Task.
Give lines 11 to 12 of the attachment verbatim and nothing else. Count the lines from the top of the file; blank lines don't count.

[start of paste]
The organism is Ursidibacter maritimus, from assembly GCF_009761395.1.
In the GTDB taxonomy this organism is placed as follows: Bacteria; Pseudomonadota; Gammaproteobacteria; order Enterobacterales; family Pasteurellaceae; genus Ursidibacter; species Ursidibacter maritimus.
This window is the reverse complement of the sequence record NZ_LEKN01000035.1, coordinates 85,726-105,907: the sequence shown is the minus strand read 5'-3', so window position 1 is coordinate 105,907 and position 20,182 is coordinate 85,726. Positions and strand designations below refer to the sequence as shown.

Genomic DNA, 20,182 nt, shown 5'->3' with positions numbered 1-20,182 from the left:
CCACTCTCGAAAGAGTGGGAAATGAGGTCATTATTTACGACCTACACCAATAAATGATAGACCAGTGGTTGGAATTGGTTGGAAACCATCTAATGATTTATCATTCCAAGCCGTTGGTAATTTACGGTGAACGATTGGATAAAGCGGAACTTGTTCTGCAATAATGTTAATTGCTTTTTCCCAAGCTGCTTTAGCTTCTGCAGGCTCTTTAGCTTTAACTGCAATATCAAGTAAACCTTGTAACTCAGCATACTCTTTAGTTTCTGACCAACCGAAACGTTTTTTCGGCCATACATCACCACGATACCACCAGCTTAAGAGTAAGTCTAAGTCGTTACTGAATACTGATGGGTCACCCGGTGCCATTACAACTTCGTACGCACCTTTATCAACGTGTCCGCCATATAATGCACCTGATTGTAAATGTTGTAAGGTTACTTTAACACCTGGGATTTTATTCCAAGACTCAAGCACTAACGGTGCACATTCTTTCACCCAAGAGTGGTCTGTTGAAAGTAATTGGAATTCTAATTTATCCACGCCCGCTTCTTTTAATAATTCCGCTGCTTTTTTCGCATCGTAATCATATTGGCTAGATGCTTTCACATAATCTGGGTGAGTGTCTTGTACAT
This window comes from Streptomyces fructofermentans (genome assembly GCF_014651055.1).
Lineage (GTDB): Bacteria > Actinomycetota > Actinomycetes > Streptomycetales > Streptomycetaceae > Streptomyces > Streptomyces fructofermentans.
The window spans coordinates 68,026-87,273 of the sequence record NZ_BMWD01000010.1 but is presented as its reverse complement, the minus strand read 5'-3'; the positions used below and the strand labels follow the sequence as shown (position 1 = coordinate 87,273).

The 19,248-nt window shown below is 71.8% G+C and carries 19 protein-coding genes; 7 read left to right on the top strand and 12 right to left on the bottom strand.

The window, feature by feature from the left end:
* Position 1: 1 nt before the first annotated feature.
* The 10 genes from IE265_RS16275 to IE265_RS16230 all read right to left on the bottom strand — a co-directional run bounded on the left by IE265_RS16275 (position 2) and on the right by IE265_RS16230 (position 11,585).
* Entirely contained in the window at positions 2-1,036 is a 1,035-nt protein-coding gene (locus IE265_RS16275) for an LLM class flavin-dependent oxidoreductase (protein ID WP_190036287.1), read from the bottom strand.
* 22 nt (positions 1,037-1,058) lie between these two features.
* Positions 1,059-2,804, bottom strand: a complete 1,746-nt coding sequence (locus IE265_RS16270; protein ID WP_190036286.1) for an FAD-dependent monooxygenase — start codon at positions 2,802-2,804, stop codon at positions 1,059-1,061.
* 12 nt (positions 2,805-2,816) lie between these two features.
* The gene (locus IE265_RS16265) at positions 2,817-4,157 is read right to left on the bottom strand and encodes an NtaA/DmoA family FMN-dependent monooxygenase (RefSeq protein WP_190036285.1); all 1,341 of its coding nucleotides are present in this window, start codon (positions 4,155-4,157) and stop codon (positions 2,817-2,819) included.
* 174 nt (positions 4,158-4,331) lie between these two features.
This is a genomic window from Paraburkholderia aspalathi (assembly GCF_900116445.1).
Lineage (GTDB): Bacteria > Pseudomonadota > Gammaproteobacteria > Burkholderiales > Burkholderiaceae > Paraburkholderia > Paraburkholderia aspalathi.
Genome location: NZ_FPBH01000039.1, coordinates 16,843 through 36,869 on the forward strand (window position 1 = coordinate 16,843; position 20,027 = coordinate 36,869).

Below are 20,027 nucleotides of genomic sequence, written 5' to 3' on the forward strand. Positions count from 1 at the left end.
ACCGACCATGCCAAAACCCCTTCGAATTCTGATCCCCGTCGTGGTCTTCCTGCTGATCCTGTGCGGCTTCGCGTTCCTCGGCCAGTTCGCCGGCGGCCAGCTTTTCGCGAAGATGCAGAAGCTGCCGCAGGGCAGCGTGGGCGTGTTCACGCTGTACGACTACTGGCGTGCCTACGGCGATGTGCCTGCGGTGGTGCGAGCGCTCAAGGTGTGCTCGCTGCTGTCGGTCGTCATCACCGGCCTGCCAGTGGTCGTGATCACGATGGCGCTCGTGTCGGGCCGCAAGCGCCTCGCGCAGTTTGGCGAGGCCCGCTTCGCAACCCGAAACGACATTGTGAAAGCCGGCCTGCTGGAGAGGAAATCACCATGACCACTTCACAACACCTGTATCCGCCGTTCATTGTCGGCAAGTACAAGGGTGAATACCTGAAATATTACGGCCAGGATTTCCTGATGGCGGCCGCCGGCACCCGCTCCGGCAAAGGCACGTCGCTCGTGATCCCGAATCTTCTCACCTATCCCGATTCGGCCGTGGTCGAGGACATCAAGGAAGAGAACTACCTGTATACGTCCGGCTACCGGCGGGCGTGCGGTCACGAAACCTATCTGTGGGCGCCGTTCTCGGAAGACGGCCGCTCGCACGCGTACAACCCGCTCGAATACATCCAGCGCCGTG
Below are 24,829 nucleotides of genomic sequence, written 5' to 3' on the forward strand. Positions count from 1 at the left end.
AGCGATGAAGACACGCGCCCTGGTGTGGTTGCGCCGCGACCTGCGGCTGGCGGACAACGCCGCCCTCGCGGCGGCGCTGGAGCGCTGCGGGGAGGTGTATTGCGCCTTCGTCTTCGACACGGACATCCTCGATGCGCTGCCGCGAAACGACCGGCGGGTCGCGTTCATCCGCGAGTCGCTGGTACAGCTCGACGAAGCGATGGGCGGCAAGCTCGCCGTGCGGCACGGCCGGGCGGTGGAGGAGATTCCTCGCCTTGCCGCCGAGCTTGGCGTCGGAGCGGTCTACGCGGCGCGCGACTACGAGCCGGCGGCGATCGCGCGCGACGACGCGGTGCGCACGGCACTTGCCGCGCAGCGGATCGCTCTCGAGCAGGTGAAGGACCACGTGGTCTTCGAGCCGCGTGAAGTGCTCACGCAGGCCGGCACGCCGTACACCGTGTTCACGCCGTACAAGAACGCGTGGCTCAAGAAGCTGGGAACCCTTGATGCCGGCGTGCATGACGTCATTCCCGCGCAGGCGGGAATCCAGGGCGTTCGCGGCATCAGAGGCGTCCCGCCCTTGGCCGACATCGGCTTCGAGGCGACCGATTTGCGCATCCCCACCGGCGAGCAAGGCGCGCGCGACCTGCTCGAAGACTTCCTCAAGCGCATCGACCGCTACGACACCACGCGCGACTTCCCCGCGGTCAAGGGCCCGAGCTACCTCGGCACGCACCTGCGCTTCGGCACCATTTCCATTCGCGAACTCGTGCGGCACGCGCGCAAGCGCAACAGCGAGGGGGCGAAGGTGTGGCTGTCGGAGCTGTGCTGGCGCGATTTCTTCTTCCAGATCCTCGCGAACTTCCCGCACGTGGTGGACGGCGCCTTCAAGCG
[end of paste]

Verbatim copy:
* Position 1: 1 nt before the first annotated feature.
* The 10 genes from IE265_RS16275 to IE265_RS16230 all read right to left on the bottom strand — a co-directional run bounded on the left by IE265_RS16275 (position 2) and on the right by IE265_RS16230 (position 11,585).